De Beers decision to dump sewage into Attawapiskat played role in current housing crisis
By Ossie Michelin, APTN National News, Dec 13, 2011
While the housing crisis in Attawapiskat has the country’s full attention, it was an event on March 5, 2005, that pushed the community toward its current dire state of affairs.
Attawapiskat resident Jackie Hookimaw still remembers that moment.
“My father, he noticed at three in the morning…there was a big awful smell and there was something leaking into the basement,” said Hookimaw.
A sewage backup flooded the dirt basement floors of several homes in the community, including Hookimaw’s parent’s home.
The sewage backup happened around the same time that De Beers, the international diamond company currently operating a mine 90 kilometres from the community, disposed their sewage sludge into the community’s lift station, said Hookimaw.
Documents obtained by APTN National News back Hookimaw’s claim.
Ontario First Nations Technical Services was called in to assess the situation and its engineers concluded that the De Beers discharge may have been behind the sewage backup that ended up in the basements of homes in Attawapiskat.
“What is currently known is that De Beers discharged a load of sewage into the pumping station. This might have precipitated the overloading of the pumping station, thereby causing sewage backup,” said the engineering report.
The engineers also noted that the federal government was informed of the problems, but Ottawa did little to try to fix things, according to a follow-up report by different engineers with First Nations Engineering Services.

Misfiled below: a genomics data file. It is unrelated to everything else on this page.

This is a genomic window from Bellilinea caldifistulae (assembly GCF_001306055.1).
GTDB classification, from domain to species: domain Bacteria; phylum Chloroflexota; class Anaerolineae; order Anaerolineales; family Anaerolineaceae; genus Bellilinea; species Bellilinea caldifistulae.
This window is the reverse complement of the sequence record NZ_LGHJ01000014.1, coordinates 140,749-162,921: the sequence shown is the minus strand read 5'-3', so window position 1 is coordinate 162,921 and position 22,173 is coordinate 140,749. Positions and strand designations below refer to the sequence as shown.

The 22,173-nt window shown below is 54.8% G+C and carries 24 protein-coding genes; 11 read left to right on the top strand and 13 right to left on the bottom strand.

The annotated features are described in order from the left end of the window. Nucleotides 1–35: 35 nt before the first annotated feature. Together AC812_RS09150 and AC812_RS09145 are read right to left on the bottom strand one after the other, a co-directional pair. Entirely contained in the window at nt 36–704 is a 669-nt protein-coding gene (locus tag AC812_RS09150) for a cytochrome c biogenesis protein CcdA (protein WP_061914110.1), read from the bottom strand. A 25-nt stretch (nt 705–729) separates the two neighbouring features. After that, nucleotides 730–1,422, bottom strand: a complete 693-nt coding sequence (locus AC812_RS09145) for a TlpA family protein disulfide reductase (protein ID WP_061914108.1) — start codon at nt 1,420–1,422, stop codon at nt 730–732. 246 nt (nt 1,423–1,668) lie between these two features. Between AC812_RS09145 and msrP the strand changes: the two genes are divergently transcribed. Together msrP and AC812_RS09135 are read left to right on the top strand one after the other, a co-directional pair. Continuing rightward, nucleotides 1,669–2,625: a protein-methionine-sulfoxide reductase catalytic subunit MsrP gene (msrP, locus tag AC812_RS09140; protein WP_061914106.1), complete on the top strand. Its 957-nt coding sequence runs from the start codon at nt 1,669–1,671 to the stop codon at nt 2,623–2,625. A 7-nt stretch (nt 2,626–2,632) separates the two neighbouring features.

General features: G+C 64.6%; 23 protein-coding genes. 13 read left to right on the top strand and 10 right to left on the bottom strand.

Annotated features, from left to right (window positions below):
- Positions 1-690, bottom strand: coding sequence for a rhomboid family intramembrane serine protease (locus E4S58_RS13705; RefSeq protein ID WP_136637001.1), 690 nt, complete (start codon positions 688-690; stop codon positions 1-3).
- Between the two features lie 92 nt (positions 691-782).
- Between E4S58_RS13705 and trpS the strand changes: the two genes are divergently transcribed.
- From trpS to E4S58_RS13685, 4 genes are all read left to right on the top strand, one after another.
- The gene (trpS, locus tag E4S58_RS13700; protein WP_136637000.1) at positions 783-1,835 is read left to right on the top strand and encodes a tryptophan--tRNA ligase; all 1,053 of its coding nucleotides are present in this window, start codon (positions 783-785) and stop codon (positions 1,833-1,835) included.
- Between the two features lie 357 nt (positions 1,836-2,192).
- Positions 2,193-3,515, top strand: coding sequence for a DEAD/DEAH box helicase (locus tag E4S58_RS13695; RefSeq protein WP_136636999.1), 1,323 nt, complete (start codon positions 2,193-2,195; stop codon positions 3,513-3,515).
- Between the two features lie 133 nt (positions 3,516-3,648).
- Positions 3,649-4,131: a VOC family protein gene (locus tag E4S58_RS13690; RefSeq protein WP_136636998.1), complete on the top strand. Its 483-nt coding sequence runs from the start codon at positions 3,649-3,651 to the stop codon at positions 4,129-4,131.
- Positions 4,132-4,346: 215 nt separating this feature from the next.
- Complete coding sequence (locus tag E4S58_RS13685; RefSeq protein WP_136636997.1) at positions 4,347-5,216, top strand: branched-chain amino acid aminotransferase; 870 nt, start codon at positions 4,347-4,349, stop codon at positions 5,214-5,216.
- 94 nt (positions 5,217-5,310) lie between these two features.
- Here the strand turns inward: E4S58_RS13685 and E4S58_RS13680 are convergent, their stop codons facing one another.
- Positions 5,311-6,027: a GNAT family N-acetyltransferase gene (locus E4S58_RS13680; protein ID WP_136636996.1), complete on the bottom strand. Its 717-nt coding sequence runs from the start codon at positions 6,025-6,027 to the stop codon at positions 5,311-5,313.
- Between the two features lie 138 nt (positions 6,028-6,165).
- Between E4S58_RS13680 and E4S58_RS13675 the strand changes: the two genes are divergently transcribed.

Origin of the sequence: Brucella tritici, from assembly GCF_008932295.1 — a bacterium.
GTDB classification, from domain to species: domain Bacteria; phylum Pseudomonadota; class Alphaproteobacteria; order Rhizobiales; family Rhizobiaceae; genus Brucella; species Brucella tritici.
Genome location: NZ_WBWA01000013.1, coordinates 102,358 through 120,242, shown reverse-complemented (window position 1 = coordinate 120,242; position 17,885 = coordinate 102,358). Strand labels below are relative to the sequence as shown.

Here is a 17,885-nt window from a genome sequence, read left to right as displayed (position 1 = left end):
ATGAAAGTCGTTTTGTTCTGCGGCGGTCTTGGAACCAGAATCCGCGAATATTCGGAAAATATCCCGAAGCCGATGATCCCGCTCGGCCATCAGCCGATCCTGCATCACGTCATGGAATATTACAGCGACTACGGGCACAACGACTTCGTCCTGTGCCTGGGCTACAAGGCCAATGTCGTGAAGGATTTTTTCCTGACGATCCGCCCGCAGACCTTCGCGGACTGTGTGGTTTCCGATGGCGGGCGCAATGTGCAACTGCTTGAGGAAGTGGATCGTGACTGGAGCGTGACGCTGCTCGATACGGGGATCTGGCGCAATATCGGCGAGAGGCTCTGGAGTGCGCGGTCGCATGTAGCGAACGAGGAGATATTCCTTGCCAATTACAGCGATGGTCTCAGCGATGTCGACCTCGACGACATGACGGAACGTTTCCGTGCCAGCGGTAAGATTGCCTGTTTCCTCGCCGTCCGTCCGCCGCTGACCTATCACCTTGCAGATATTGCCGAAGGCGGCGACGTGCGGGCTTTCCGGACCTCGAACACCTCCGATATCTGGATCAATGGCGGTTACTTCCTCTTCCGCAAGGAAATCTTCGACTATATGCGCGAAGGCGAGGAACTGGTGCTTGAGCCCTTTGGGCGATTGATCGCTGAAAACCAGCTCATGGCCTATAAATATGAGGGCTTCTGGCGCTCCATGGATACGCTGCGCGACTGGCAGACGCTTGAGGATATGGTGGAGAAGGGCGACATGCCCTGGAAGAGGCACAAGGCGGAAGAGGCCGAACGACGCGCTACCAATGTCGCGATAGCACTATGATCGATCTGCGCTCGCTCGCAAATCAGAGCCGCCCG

“The general condition of the pump control panel is very poor. There is a key switch to control manual selection of the pumps. It is very difficult to operate and may fail at anytime,” the report noted.
The report found that the system was very fragile and at high risk of failing.
“There is no overload protection. This is an extremely risky way to run a pump,” the report said.
De Beers was told about the reports by APTN National News, but a company spokesman said they knew nothing about it.
“I’m sorry, I’m not familiar with the story you’re talking about,” said Tom Ormsby, spokesperson for De Beers.
In 2009, the warnings from engineers proved prophetic. There was another sewage backup which displaced more people, forcing many to be evacuated.
Aboriginal Affairs refused to pay for the evacuation and the band was forced to foot the bill.
Seven years after the first sewage backup and the Hookimaw family home remains empty.
While the house was abandoned, the pipes froze and burst, spraying water throughout the interior.
Eventually toxic mould took over and made the house completely uninhabitable.
The family received an insurance cheque for $25,000.
Throughout the current crisis, the federal government, from the prime minister down, have repeatedly blamed the band council for Attawapiskat’s current state of affairs.
APTN National News tried repeatedly to get a comment from Aboriginal Affairs on this story, but no one returned the calls.